This article by Brenda Harvieux originally appeared in the September/October issue of Northern Gardener.
One of the goals of the Hy-Vee One Step Grant Program is growing community gardens to provide food and teach about nutrition. The proceeds from sales of One Step Russet Potatoes help fund community garden projects, such as the Master Gardeners of Steele County Hy-Vee One Step Garden in Owatonna.
Master Gardener Deb Arlt, Hy-Vee Dietician Tracy Bjerke and county 4-H Coordinator Missy Koch work together to teach summer childcare students in third through sixth grades about horticulture, 4-H and nutrition.
During weekly lessons, students learn through planting, tending and harvesting their own fruits and vegetables. The program covers botany, entomology, soil science and water conservation as well as the preparation of nutritious snacks with garden ingredients. Some students garden at home and have entered fruits and vegetables at the fair.
“They always at least try the dishes that Tracy and the Hy-Vee chef have made—it’s amazing how peer pressure can sometimes be positive,’ says Deb. Students have tasted smoothies, veggie pizzas, pesto made from radish leaves, chocolate zucchini bread with “some beets snuck in” and kohlrabi salad. The instructors give them the recipes and the produce to take home to their families.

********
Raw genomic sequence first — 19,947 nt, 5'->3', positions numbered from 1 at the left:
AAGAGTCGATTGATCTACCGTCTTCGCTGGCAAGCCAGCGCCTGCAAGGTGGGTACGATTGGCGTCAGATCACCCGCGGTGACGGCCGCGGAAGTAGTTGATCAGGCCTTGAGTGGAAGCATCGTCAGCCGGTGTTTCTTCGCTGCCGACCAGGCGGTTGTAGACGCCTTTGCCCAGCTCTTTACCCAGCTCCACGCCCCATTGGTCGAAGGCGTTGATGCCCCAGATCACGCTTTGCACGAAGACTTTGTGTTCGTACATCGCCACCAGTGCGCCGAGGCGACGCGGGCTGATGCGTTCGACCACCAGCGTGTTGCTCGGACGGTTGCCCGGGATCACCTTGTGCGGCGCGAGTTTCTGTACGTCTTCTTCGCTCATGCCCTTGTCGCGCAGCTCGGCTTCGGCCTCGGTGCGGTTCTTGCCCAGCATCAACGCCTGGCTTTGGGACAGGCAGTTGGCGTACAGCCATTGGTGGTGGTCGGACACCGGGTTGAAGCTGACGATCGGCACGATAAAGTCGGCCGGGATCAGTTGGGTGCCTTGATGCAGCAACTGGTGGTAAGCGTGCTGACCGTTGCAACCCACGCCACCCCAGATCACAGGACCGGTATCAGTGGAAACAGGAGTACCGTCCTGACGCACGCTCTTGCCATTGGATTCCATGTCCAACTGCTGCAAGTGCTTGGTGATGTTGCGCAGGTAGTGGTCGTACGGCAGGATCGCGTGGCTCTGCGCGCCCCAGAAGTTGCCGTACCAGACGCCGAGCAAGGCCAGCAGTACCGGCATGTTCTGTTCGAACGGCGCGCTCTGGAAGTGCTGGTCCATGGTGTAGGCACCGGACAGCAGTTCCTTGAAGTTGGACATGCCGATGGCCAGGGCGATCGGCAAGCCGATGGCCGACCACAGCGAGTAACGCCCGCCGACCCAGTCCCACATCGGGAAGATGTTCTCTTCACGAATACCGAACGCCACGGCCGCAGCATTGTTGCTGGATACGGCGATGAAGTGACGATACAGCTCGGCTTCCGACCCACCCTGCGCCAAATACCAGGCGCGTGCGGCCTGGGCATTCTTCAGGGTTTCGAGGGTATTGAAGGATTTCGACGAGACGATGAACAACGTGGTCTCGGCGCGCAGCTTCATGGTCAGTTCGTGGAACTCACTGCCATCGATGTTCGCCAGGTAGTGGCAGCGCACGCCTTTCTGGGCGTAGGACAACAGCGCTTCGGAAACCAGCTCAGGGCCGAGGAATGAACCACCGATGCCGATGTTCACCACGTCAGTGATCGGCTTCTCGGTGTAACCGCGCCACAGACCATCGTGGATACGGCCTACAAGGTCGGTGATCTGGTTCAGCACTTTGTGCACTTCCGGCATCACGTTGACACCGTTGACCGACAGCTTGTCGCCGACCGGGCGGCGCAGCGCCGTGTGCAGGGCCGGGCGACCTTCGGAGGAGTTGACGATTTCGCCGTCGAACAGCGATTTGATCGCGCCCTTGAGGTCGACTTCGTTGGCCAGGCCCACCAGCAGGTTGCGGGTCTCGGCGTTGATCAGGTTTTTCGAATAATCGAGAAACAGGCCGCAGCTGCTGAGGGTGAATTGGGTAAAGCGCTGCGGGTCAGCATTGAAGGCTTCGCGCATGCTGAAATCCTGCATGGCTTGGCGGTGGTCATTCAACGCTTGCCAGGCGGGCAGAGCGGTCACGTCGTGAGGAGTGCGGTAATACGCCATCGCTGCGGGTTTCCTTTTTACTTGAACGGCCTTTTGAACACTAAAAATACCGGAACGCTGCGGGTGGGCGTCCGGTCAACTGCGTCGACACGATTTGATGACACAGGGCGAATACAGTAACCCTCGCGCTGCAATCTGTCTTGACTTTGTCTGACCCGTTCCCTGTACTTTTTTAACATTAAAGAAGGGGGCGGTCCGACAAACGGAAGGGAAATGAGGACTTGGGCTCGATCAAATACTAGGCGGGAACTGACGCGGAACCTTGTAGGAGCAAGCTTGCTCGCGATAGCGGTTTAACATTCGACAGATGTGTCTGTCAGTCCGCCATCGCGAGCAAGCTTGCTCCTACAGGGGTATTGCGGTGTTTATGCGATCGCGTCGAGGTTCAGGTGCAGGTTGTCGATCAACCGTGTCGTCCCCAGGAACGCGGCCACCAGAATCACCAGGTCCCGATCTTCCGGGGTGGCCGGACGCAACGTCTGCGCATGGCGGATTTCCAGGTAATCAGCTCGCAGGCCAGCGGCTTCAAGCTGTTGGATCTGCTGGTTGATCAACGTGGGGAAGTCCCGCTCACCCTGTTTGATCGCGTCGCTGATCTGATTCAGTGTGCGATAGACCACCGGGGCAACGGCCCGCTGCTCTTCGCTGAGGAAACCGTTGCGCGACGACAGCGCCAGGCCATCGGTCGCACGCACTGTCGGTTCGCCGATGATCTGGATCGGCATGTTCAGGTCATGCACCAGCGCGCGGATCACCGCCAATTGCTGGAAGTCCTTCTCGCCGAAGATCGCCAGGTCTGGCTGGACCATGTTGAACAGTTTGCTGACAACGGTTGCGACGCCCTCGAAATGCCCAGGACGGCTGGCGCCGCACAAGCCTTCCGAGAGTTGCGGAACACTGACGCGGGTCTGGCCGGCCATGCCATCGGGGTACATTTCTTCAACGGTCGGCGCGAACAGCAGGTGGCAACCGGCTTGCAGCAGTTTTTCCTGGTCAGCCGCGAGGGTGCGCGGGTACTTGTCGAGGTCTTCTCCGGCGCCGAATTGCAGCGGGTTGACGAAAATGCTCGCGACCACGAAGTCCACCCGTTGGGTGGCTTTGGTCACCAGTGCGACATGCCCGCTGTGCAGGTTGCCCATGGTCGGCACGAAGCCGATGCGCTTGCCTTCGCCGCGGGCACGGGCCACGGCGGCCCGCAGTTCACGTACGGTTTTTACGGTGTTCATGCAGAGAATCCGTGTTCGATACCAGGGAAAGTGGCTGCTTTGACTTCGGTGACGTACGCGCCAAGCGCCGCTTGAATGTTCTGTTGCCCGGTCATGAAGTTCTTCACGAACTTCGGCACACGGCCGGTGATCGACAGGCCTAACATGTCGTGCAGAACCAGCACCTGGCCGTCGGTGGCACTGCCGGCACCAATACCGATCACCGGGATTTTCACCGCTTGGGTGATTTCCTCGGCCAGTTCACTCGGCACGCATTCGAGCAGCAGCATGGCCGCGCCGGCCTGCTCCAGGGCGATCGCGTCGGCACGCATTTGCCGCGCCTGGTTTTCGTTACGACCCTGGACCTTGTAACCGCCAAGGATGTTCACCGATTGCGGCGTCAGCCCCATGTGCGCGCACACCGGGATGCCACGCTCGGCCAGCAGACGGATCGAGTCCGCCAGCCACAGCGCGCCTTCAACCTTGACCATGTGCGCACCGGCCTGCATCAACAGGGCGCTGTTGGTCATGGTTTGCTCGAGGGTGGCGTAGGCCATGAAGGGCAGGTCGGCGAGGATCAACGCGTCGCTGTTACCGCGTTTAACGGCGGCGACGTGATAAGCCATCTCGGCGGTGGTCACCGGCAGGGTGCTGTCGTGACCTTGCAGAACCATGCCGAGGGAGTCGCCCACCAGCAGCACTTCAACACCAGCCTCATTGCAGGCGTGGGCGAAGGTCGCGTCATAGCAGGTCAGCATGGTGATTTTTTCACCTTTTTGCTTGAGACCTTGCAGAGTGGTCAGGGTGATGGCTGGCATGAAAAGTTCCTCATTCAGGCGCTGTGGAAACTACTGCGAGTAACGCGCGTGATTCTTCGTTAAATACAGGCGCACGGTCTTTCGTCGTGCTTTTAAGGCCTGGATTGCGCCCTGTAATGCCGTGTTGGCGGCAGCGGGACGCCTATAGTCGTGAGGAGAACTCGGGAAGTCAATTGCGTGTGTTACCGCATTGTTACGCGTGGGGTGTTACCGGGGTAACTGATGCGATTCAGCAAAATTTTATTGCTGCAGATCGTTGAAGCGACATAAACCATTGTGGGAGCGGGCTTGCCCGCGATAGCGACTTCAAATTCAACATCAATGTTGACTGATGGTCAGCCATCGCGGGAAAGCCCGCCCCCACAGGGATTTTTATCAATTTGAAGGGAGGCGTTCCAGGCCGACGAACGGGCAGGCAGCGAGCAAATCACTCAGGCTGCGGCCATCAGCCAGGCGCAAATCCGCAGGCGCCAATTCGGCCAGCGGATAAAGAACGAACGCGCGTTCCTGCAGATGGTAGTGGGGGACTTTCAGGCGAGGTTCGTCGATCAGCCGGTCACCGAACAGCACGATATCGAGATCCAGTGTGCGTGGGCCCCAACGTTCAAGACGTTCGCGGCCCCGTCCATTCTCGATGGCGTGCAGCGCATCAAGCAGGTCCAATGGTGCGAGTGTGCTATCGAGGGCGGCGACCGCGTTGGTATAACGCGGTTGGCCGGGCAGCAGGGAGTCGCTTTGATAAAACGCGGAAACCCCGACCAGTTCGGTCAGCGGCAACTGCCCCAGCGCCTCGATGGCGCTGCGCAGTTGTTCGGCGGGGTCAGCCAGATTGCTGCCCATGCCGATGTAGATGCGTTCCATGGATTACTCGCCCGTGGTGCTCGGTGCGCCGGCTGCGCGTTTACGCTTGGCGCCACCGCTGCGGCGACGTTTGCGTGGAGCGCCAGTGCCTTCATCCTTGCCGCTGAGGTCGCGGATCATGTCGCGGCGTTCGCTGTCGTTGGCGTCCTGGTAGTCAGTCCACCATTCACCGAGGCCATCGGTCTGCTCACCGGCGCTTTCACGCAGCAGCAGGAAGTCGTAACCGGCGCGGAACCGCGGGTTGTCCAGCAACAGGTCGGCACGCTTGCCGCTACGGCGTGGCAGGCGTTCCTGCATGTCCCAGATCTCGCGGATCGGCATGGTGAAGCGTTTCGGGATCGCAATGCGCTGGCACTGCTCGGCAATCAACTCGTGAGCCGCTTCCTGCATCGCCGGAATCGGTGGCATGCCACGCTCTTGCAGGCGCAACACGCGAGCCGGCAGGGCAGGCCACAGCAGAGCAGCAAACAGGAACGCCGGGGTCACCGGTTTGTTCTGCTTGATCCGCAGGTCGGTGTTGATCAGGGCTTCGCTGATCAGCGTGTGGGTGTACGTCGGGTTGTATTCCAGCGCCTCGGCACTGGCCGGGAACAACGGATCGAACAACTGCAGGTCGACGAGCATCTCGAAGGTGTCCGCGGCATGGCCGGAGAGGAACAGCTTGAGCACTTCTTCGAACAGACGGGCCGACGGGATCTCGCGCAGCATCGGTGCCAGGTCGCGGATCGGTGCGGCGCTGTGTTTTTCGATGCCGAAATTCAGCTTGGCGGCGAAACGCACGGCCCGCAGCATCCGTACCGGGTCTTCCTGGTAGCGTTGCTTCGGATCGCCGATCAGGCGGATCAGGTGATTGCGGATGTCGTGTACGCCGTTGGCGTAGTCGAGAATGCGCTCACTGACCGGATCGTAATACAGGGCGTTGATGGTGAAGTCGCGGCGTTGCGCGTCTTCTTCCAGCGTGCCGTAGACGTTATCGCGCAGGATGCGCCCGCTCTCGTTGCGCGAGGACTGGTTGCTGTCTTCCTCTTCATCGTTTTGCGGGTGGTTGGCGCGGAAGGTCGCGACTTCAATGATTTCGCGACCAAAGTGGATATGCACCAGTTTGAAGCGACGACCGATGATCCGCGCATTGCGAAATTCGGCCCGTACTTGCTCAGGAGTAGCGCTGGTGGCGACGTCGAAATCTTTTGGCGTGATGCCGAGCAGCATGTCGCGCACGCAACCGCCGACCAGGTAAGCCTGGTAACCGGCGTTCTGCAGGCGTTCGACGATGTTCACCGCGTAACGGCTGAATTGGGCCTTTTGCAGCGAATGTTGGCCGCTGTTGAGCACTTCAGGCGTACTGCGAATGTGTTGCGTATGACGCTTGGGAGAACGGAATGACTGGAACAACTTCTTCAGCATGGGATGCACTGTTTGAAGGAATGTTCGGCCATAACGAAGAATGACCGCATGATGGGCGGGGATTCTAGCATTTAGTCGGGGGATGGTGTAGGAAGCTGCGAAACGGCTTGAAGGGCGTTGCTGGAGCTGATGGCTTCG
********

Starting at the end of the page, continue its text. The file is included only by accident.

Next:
For the last class each year, the students harvest everything that’s left in the garden and bring it to the food shelf. “They’re so proud that they’ve helped other kids and families out,” says Deb. “We hope kids learn where their food comes from and t
hat they try new things but also to make gardening and generosity part of their lives.”